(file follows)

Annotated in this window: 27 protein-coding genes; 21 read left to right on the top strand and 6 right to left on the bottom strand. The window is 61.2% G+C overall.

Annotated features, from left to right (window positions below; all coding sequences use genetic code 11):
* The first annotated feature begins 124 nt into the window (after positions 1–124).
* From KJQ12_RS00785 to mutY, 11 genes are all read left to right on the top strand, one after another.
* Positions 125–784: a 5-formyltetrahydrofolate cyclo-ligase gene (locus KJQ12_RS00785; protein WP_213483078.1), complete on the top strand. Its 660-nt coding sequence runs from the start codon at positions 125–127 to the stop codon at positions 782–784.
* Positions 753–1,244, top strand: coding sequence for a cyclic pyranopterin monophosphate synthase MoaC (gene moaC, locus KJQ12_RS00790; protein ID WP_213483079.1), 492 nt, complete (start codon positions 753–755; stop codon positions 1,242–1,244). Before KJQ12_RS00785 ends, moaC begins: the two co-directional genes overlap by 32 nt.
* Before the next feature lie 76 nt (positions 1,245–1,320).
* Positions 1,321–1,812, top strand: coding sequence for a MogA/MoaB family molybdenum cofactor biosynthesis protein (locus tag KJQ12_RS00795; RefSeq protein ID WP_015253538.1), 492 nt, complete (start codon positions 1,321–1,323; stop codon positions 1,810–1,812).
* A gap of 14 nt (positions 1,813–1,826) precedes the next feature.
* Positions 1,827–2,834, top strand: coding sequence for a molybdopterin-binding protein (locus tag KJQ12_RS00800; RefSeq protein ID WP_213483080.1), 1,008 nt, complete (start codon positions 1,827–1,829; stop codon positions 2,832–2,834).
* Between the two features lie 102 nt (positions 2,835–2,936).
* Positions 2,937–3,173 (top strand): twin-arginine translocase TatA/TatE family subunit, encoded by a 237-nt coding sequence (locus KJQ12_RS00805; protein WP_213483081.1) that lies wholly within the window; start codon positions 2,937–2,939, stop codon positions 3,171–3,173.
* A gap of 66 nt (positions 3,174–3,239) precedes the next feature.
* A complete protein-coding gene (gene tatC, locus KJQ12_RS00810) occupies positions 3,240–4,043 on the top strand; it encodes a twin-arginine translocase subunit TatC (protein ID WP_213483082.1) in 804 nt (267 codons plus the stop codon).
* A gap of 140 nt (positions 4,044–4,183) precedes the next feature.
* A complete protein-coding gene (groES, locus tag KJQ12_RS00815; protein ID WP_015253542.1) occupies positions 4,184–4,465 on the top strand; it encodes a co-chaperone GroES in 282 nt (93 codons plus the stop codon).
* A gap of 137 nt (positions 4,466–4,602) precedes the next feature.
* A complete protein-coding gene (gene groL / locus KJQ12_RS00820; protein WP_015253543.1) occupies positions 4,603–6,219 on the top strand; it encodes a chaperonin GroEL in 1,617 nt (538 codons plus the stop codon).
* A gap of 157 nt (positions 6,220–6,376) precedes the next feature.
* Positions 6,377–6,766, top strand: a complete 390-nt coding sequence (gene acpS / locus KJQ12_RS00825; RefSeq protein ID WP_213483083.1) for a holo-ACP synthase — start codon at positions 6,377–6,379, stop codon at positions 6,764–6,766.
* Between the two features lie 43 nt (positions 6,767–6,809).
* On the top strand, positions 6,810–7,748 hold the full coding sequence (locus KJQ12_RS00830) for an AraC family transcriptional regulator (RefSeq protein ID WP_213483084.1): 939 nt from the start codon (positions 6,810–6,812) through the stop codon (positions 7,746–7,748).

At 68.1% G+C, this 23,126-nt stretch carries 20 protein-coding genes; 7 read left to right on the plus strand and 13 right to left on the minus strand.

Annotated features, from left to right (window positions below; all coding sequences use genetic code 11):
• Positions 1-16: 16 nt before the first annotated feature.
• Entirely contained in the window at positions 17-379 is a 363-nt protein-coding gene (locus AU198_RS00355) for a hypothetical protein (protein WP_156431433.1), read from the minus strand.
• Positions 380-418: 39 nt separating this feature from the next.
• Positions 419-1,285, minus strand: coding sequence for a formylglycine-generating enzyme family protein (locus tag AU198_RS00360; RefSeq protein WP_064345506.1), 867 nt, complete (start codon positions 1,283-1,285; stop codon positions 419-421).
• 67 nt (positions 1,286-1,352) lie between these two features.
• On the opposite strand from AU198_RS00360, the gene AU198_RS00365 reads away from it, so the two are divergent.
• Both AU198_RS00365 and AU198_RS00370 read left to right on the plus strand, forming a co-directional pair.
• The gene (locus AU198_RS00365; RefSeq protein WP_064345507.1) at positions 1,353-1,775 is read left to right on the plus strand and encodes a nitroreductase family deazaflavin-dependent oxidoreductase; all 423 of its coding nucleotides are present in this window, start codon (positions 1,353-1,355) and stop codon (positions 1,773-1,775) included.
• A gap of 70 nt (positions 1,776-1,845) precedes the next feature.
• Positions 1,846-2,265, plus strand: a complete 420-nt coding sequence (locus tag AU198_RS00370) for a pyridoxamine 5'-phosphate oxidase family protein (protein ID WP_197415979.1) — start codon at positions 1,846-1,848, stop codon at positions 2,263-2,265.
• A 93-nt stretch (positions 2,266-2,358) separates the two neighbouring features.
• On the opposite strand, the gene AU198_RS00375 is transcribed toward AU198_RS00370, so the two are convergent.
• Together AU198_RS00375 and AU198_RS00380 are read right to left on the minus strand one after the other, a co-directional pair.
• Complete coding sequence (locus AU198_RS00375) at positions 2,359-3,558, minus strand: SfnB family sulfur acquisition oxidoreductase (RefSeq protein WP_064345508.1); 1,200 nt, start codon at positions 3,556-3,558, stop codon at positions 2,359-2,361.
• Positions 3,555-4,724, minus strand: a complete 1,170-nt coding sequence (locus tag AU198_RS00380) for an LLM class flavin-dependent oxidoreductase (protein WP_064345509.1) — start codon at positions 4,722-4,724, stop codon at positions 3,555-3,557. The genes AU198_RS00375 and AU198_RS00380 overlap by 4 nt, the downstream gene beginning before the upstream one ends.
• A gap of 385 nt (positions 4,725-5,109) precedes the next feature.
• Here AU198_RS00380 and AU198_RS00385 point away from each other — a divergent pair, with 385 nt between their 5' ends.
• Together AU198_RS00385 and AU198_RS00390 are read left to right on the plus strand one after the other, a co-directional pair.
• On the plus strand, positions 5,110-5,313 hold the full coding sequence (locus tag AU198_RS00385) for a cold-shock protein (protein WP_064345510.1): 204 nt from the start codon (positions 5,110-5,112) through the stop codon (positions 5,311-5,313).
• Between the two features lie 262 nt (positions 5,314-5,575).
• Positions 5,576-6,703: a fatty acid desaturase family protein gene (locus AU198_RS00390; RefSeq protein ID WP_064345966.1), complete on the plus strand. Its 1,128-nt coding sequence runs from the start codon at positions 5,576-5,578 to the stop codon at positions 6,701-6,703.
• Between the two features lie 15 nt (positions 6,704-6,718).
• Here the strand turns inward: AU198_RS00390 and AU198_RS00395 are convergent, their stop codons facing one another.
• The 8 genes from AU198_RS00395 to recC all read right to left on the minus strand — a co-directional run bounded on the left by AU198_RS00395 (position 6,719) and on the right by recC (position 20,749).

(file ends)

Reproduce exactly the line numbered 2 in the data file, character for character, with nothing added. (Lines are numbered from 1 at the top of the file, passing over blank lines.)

Annotated features, from left to right (window positions below; all coding sequences use genetic code 11):